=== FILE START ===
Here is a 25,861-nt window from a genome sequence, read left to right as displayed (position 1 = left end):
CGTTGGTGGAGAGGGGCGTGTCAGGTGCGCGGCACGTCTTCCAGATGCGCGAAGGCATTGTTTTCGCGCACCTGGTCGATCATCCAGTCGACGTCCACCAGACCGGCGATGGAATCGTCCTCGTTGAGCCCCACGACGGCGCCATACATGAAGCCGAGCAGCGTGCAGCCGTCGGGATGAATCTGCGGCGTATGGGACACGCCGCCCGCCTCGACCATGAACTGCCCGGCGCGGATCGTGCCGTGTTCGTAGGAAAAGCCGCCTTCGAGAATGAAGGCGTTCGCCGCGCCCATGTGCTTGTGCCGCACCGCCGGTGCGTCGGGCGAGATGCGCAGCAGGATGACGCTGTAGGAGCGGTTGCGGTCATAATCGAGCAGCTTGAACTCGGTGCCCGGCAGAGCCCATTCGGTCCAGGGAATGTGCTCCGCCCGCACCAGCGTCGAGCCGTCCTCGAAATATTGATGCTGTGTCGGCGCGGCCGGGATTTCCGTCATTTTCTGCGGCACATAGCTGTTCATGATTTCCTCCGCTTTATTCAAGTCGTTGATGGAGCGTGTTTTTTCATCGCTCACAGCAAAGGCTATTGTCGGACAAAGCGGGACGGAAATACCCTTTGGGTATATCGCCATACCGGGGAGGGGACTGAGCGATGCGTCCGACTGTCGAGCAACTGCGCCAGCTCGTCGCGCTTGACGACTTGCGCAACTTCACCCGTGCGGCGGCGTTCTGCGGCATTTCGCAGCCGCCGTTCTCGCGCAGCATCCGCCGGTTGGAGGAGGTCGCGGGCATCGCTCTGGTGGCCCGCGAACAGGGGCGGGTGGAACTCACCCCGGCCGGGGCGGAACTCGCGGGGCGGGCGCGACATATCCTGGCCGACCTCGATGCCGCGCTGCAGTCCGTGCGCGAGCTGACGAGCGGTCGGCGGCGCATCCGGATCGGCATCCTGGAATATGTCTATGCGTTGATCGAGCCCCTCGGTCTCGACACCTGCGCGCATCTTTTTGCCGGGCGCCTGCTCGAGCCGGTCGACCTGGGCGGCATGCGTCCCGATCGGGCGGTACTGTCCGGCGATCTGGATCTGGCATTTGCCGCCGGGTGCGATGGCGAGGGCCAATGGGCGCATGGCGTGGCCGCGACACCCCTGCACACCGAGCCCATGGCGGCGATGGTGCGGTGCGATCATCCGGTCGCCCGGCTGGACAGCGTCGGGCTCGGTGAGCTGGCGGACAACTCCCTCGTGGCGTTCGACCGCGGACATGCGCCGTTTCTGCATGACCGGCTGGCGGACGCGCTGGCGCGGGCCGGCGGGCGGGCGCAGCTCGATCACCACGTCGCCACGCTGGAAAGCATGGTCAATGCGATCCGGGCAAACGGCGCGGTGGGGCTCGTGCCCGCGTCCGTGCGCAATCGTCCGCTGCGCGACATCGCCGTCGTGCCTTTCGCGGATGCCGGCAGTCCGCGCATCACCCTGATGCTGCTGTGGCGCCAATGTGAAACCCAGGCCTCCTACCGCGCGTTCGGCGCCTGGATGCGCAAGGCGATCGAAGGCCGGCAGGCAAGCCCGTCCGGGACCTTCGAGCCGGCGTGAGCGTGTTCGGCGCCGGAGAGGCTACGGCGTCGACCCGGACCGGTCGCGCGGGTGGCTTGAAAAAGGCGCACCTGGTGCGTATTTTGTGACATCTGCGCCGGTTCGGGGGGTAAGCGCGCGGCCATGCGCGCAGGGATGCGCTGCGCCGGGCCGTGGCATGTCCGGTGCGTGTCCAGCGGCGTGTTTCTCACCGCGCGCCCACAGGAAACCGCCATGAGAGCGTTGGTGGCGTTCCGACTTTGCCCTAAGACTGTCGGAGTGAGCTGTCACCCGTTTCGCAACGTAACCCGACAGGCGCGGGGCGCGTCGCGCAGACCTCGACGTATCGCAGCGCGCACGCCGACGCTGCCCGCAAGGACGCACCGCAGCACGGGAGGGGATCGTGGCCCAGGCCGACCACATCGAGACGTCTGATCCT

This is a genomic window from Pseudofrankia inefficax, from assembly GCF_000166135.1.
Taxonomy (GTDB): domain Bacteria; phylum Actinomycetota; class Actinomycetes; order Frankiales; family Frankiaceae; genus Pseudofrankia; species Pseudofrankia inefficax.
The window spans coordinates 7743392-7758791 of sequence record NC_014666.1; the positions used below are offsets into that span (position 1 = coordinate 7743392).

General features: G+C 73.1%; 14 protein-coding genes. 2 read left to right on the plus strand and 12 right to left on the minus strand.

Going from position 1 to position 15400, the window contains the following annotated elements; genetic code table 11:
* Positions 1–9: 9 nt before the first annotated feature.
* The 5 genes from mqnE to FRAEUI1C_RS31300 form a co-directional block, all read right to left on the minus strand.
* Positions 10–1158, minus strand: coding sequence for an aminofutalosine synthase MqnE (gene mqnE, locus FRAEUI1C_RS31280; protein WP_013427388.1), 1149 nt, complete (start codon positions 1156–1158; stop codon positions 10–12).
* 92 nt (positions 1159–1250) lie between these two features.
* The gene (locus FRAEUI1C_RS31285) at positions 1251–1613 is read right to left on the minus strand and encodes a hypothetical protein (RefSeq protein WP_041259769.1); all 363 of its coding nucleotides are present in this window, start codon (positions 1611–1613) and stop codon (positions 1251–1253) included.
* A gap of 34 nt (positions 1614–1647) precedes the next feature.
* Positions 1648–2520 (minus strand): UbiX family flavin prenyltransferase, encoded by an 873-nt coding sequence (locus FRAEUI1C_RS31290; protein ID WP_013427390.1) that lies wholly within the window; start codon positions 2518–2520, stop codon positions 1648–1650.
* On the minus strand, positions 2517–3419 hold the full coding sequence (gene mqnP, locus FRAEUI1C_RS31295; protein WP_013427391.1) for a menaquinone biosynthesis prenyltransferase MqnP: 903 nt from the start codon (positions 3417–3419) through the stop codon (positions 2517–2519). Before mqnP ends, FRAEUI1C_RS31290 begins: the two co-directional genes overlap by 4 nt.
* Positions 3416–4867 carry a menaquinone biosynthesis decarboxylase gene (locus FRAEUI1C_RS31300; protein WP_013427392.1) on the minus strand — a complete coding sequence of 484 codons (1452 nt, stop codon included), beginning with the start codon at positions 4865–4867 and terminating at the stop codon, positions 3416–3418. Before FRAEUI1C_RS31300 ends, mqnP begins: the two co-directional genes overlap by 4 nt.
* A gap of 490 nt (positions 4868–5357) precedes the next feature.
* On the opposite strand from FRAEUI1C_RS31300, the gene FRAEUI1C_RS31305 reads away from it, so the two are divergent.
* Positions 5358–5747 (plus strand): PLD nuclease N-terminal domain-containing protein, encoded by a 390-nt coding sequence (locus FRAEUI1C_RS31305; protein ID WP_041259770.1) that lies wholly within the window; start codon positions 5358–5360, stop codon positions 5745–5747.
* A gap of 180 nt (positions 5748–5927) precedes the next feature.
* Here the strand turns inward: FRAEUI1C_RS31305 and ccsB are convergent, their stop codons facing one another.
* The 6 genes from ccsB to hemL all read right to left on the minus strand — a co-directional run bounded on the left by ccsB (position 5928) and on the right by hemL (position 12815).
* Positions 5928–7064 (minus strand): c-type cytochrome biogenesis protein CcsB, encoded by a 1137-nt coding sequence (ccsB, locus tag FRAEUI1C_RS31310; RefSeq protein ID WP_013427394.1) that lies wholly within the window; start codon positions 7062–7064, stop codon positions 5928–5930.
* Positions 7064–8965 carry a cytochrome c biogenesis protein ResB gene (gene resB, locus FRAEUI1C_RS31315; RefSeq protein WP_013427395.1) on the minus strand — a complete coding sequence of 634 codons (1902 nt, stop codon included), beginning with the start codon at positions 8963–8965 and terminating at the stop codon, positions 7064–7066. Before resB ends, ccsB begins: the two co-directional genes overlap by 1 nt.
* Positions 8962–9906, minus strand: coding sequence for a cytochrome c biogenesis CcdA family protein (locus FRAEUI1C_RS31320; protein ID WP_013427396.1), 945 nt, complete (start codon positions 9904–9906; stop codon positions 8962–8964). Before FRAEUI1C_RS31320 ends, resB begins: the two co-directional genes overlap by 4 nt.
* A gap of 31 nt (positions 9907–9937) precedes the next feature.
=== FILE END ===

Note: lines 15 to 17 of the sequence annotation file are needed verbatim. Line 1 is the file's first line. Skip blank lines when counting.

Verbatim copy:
* On the minus strand, positions 2517–3419 hold the full coding sequence (gene mqnP, locus FRAEUI1C_RS31295; protein WP_013427391.1) for a menaquinone biosynthesis prenyltransferase MqnP: 903 nt from the start codon (positions 3417–3419) through the stop codon (positions 2517–2519). Before mqnP ends, FRAEUI1C_RS31290 begins: the two co-directional genes overlap by 4 nt.
* Positions 3416–4867 carry a menaquinone biosynthesis decarboxylase gene (locus FRAEUI1C_RS31300; protein WP_013427392.1) on the minus strand — a complete coding sequence of 484 codons (1452 nt, stop codon included), beginning with the start codon at positions 4865–4867 and terminating at the stop codon, positions 3416–3418. Before FRAEUI1C_RS31300 ends, mqnP begins: the two co-directional genes overlap by 4 nt.
* A gap of 490 nt (positions 4868–5357) precedes the next feature.